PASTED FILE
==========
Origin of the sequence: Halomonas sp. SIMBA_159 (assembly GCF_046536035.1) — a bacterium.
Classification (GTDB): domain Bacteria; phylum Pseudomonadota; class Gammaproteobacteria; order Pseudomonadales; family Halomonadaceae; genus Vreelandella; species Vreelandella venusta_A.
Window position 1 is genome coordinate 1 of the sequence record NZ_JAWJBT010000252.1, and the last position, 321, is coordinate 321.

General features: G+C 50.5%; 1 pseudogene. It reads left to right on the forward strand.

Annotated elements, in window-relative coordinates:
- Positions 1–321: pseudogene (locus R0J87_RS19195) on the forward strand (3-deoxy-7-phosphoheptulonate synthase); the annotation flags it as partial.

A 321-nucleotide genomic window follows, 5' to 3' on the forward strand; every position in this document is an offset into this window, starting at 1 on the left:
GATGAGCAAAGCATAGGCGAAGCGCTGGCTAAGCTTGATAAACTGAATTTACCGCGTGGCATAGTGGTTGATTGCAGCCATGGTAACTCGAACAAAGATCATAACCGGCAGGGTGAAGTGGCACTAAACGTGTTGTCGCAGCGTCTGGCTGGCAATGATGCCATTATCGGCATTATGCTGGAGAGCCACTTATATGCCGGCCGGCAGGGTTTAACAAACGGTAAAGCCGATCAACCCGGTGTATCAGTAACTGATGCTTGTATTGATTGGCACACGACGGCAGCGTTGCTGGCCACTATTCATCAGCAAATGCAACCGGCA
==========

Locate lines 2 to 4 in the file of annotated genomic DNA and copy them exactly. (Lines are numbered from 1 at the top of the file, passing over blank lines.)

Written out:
Classification (GTDB): domain Bacteria; phylum Pseudomonadota; class Gammaproteobacteria; order Pseudomonadales; family Halomonadaceae; genus Vreelandella; species Vreelandella venusta_A.
Window position 1 is genome coordinate 1 of the sequence record NZ_JAWJBT010000252.1, and the last position, 321, is coordinate 321.

General features: G+C 50.5%; 1 pseudogene. It reads left to right on the forward strand.